2012 APIASF Higher Education Summit Series

Overview | Agenda | Sponsorship Levels | Travel Grants | Evening Reception | Press Release

Advancing the Democratic Mission of Higher Education:
The Relevance of Asian Americans & Pacific Islanders

Ronald Reagan Building and International Trade Center in Washington, D.C.
Pavilion Room
June 20, 2012

2012 Summit Cover

On June 20, 2012, the Asian & Pacific Islander American Scholarship Fund (APIASF) will host its annual Higher Education Summit around the theme, Advancing the Democratic Mission of Higher Education: The Relevance of Asian Americans & Pacific Islanders at the Ronald Reagan Building and International Trade Center in Washington, D.C. Organized into a series of presentations, panels, and round table discussions, the 2012 APIASF Higher Education Summit will shed light on national data outlining the demography of APIAs in the U.S. (e.g., 2010 U.S. Census data, 2012 CARE report) and its impact on educational policies, institutions, and students as it relates to diversity and equity. Panels and round table discussions will highlight what democracy means to APIAs and the crucial role institutions such as Asian American Native American Pacific Islander-Serving Institutions that serve a significant percentage of APIA students play in advancing the democratic mission of higher education.

Advancing the democratic mission of higher education through student success investments yields economic growth and serves as a major factor in ensuring our nation's ability to compete in a global society as well as cultivating a pipeline of diverse workers and future leaders who demonstrate civic engagement and social responsibility. According to the 2012 report put forth by the National Task Force on Civic Learning and Democratic Engagement within the Association of American Colleges and Universities, college student engagement around civic learning opportunities tend to showcase higher retention rates and possess a stronger likelihood to complete college. Given current and projected demographic shifts, educating all students of color, including APIAs, will be critical to meeting President Obama's goal of having the highest proportion of college graduates in the world by 2020, thereby contributing to the economic and democratic strength of our nation. The current economic landscape has only made this priority more urgent. The 2010 U.S. Census data projects that by 2050 the minority population in the U.S. will comprise of nearly 42 percent, with 40 million representing APIAs. The APIA community is unique from other racial communities as it represents at least 48 ethnicities, 300 languages, and includes but is not limited to a diversity of experiences pertaining to immigration history, class, culture, religion, and educational and social mobility. In the coming years, the education system in the United States must continue to address a rapidly growing underserved student population, including Asian and Pacific Islander Americans, many who demonstrate some of the lowest college attainment rates. While college completion is not the only goal driving reform, it is a national priority that can facilitate Asian and Pacific Islander American populations to actively participate in and contribute to diverse, democratic global communities.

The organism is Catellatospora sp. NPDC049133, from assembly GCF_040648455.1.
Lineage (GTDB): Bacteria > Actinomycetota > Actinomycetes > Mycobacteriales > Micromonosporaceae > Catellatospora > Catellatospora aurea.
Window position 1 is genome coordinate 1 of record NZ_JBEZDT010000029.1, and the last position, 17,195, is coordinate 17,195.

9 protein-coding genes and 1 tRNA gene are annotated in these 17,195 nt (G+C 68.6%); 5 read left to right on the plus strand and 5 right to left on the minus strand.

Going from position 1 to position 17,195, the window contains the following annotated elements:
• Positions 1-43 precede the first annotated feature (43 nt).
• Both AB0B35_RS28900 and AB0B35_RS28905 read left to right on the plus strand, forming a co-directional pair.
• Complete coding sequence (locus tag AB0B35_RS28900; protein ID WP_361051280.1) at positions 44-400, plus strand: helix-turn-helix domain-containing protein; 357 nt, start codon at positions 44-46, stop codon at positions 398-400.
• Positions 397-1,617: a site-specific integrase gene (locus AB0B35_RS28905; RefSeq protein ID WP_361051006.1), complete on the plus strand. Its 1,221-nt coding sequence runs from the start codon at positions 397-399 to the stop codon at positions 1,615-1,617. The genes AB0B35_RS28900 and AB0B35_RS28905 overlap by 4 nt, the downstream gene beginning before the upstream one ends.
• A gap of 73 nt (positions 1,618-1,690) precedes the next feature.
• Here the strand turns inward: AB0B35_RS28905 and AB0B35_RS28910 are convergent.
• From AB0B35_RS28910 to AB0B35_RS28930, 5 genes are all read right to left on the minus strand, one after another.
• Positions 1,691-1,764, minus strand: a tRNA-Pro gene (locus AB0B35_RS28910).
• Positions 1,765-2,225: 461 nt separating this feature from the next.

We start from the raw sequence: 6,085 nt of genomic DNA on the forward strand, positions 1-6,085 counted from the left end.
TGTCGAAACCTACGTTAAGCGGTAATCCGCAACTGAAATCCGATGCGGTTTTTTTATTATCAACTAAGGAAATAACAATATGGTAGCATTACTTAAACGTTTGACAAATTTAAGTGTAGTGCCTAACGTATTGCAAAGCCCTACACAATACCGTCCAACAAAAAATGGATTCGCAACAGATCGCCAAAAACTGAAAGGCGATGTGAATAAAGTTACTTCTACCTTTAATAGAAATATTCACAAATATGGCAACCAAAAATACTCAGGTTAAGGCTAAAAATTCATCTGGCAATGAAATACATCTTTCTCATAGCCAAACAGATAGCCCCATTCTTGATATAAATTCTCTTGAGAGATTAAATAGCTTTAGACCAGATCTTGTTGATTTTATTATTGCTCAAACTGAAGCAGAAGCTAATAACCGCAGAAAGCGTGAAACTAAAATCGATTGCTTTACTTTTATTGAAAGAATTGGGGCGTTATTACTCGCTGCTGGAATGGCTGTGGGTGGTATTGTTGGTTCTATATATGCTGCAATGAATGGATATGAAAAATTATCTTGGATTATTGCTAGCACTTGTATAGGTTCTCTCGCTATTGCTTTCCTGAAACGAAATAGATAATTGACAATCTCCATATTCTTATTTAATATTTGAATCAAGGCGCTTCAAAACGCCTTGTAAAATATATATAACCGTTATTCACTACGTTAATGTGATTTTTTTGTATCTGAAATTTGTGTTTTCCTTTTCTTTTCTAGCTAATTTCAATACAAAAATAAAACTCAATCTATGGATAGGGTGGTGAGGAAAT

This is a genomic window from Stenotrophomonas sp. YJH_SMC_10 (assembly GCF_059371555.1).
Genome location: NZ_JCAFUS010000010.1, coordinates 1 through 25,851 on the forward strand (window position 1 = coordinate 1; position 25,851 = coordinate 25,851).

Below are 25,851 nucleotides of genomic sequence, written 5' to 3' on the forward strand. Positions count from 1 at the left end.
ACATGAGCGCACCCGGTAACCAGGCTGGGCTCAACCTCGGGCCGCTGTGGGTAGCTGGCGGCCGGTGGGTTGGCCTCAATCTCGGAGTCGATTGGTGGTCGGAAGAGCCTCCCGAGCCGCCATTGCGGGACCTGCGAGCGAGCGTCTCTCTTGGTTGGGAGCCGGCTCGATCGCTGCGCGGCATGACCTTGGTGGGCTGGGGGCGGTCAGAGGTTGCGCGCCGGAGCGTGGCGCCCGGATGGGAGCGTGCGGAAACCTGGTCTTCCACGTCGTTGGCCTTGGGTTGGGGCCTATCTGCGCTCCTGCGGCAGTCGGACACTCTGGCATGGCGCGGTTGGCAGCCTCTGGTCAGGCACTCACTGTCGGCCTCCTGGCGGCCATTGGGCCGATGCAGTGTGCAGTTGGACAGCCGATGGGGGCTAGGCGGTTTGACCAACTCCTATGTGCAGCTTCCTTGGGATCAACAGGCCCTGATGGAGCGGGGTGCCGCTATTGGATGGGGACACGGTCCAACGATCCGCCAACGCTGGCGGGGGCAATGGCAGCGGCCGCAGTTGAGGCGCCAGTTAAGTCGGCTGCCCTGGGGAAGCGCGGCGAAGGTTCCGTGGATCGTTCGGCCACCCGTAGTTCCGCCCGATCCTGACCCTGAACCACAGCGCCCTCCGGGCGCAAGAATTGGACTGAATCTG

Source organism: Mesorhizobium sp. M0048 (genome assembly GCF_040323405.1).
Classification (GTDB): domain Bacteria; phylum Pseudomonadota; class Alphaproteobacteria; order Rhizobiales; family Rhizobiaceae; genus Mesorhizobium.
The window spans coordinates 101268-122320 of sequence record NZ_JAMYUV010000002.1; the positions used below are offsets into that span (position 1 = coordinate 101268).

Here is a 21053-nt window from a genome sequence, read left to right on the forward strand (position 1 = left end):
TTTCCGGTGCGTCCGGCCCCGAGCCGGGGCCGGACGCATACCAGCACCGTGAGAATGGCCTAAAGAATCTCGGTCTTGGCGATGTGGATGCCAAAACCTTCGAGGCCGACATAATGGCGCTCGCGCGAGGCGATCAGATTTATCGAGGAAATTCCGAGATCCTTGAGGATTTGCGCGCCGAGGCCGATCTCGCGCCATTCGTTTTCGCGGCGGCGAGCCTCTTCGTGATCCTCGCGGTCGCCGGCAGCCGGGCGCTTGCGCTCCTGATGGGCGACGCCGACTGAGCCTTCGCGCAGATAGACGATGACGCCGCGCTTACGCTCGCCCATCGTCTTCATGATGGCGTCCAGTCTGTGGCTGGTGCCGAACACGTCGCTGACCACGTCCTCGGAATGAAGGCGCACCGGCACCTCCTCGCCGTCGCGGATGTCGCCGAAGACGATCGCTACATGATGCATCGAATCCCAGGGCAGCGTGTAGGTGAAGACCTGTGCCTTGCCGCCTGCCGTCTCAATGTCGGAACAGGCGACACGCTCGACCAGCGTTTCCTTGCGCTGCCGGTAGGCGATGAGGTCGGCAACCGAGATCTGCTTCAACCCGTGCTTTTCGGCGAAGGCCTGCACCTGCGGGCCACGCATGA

At the crux of the college completion agenda must be the call for a more responsive and effective higher education system committed to closing ongoing equity gaps (i.e., in educational attainment and workforce and democratic participation) and celebrating the diversity of the changing face of our nation. The college attainment goal cannot be accomplished without a focus on requiring the contributions and participation of all minority groups. In light of their innovative and holistic approaches to serving their students' needs, minority-serving institutions (MSIs), which enroll nearly 14 percent of the college-going student population, play a vital role in advancing the college completion agenda and the democratic mission of higher education, particularly for underserved student populations. Alongside Tribal Colleges and Universities (TCUs), Historically Black Colleges and Universities (HBCUs), and Hispanic Serving Institutions (HSIs), AANAPISIs are a significant contributor to the collective strength of MSIs. As such, AANAPISIs are uniquely positioned to facilitate the goals of college completion for underserved APIA students and to essentially respond to larger educational and economic disparities (i.e., high school dropout rates, college attendance, workforce mobility, and obtainment of leadership and decision-making positions in the workforce) that exist within the APIA community and the greater multicultural community.

The 2012 APIASF Higher Education Summit will provide participants the opportunity to engage in discussions revolving around national priorities on diversity and equity, democratic engagement, and identifying key stakeholders and resources that play a critical role in addressing these challenges and meeting related objectives. The forum will conclude with a special reception hosted by APIASF and will be attended by key leaders in the education, policy, non-profit, private and public sectors. This event is by invitation only.

For additional information about the event please contact us at or (202) 747-7236.